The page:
Noroviruses Infection – Can spoil your holidays

Noroviruses are a group of viruses that cause inflammation of the stomach and large intestine lining (gastroenteritis). Norovirus is a small virus that is highly contagious.  People acquire the virus by ingesting material contaminated with small amounts of infected feces or fluids. Food and water may be contaminated during processing or handling. Norovirusesare sometimes called food poisoning, because they can be transmitted through food that’s been contaminated with the virus.

Norovirus

Causes of Noroviruses Infection

Infection occurs when humans inadvertently ingest material contaminated with small amounts of fluids or feces from an infected person. It only takes a small number of viruses to cause infection, so even microscopic amounts of feces or fluids can be contagious. An infected person with vomiting or diarrhea can contaminate their environment directly or spread virus particles through aerosolized droplets when throwing up. Contamination may also occur in food and/or in water, which has led to infection spreading widely in restaurants or aboard cruise ships. Outbreaks in school systems can occur regularly.

Symptoms of Noroviruses Infection

Not all people who are infected with a Norovirus will develop symptoms. If symptoms of a Norovirus infection do occur, the illness tends to begin suddenly. Common Norovirussymptoms include:-

Noroviruses
Noroviruses (Photo credit: AJC1)
  • Nausea
  • Vomiting
  • Watery diarrhea
  • Some stomach cramping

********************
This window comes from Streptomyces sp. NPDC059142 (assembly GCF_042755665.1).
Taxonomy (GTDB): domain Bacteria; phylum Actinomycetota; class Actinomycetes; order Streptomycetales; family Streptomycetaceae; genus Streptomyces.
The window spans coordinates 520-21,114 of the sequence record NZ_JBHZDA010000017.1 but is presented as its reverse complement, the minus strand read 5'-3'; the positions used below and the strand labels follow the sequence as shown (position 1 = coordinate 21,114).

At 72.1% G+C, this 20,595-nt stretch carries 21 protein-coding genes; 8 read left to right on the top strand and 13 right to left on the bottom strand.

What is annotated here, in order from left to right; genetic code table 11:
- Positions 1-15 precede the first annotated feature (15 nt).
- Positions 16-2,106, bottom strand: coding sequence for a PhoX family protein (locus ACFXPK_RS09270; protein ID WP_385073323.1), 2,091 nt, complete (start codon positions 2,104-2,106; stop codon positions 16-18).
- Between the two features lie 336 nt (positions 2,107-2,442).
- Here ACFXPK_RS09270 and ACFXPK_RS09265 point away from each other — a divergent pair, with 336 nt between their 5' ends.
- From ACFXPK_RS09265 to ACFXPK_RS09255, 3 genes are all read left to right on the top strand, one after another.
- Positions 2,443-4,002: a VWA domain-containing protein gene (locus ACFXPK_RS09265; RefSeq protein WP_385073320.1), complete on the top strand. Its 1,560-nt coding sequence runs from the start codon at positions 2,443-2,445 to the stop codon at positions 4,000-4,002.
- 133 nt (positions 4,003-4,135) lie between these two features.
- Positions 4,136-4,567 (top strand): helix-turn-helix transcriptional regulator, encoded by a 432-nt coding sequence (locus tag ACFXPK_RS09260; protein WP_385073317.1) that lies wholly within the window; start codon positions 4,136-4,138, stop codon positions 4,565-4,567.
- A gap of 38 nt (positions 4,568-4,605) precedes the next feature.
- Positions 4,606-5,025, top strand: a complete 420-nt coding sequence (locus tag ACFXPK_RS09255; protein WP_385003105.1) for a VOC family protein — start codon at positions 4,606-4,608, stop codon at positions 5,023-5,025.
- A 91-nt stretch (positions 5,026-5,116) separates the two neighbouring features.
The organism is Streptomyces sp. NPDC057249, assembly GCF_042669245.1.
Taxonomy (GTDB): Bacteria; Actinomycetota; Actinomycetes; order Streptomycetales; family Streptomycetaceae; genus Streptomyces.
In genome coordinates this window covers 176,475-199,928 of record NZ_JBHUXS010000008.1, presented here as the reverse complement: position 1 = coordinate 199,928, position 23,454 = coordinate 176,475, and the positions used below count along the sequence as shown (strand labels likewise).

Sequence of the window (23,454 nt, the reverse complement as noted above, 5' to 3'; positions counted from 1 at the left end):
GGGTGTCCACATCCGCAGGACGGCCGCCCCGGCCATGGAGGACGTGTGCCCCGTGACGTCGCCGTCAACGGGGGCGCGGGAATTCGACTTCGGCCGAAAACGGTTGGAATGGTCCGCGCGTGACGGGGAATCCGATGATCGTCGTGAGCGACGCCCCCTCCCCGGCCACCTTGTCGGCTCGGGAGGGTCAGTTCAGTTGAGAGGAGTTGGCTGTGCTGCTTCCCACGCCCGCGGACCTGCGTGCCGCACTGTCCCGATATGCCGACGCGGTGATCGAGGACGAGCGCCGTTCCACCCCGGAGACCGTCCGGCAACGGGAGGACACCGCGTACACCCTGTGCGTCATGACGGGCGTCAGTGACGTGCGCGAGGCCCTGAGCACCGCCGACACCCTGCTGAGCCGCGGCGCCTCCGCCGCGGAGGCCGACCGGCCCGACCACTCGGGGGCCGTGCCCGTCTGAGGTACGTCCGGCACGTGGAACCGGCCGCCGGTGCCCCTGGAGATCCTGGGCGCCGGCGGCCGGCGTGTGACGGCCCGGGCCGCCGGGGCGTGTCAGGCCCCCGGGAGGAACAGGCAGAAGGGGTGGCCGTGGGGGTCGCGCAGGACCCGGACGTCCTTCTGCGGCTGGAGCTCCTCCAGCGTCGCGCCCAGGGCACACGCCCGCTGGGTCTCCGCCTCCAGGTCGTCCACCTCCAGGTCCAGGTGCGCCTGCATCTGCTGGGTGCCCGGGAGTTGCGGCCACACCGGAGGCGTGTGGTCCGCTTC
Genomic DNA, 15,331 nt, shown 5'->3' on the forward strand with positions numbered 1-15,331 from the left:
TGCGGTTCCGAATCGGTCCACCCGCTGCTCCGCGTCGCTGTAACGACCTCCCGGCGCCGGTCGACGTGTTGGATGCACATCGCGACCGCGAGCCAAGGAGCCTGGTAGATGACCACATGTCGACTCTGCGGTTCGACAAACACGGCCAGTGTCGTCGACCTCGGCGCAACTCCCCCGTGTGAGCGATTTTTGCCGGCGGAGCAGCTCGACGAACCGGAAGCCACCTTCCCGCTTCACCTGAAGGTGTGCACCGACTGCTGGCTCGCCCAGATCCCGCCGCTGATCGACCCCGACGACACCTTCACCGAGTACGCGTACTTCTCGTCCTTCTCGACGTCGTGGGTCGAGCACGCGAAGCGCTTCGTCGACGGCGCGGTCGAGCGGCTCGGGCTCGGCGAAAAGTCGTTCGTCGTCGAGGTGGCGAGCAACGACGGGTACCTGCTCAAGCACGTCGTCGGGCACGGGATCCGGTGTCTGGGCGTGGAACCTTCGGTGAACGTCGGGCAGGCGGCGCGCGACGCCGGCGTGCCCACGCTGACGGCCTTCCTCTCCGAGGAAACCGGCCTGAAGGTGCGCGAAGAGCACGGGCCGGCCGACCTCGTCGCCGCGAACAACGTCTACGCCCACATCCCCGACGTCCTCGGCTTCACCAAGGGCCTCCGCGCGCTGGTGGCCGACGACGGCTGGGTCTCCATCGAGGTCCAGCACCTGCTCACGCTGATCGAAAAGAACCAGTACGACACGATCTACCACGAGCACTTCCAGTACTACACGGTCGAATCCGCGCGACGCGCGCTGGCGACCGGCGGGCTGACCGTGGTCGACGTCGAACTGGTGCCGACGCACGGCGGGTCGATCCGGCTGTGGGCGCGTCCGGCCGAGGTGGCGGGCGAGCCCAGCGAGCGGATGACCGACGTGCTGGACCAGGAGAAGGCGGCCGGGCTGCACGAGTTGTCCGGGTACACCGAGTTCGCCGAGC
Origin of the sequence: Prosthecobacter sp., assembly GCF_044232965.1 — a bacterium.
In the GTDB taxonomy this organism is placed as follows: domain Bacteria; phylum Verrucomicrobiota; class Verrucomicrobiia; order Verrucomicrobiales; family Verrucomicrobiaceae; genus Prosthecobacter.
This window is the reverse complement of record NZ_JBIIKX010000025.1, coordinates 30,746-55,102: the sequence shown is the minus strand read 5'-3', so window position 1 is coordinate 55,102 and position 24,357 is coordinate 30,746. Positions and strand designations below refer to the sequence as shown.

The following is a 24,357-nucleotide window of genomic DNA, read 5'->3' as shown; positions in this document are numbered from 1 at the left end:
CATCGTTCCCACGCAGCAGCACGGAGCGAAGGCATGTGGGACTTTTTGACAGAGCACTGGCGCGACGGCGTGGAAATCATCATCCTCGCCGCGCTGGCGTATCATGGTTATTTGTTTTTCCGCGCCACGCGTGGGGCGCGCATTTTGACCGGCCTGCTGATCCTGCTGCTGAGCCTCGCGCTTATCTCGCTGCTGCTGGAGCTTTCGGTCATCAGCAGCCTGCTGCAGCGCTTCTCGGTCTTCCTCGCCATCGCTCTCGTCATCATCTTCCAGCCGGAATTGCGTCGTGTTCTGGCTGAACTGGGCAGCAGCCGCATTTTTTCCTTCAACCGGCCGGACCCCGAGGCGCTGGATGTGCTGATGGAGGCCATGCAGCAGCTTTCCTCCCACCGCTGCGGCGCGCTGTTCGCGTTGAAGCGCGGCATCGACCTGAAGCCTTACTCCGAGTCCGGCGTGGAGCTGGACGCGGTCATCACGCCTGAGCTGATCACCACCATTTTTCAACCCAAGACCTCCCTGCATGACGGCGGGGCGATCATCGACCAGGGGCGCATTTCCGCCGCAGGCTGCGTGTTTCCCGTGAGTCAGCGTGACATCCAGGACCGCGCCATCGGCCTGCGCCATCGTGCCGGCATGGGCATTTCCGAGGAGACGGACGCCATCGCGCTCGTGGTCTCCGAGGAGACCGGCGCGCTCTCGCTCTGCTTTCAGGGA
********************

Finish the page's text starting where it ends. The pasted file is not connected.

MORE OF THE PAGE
• Dehydration.

Less common symptoms of Norovirus can include:-

  • Low-grade fever
  • Chills
  • Headache
  • Muscle aches
  • General sense of tiredness.

 

Time Period of Noroviruses Infection

Norovirus may have a prolonged infection period that starts even before a patient gets sick. There is a short lag (up to two days) between the time that people acquire the virus and the time they get symptoms. People may be contagious during this period. All people are contagious while they are having symptoms. Even people who appear to have recovered completely after a norovirus infection may continue to shed the virus for weeks in their stool and may be a source of infection to others.

Treatment or Medication for Norovirus

There is no specific treatment or medication for norovirus. It is important that infected individuals remain well hydrated, drinking plenty of fluids. Fluids containing electrolytes and sugars should be encouraged. Over the counter Anti-Diarrheal Medications may be used according to directions but should be avoided in cases with severe abdominal pain or fever. Some researchers advise people to avoid these medications if possible as they may prolong the disease.

Preventions of Noroviruses Infections

Good hygiene is the key to preventing an infection with norovirus, especially when you are in close surroundings with a lot of other people.

  • Wash your hands often with soap and water for at least 15 seconds, or use an alcohol-based hand sanitizer, especially after going to the bathroom or changing a baby’s diaper, and before you prepare or eat food.
  • Carefully dispose of any contaminated items (such as dirty diapers).
  • Wash raw fruits and vegetables thoroughly. Cook oysters and other shellfish before eating them.
  • Clean and disinfect surfaces with a mixture of detergent and chlorine bleach after someone is sick.
  • If you have norovirus, don’t prepare food for at least two to three days after you feel better. Try not to eat food that has been prepared by someone else who is sick.


 

 

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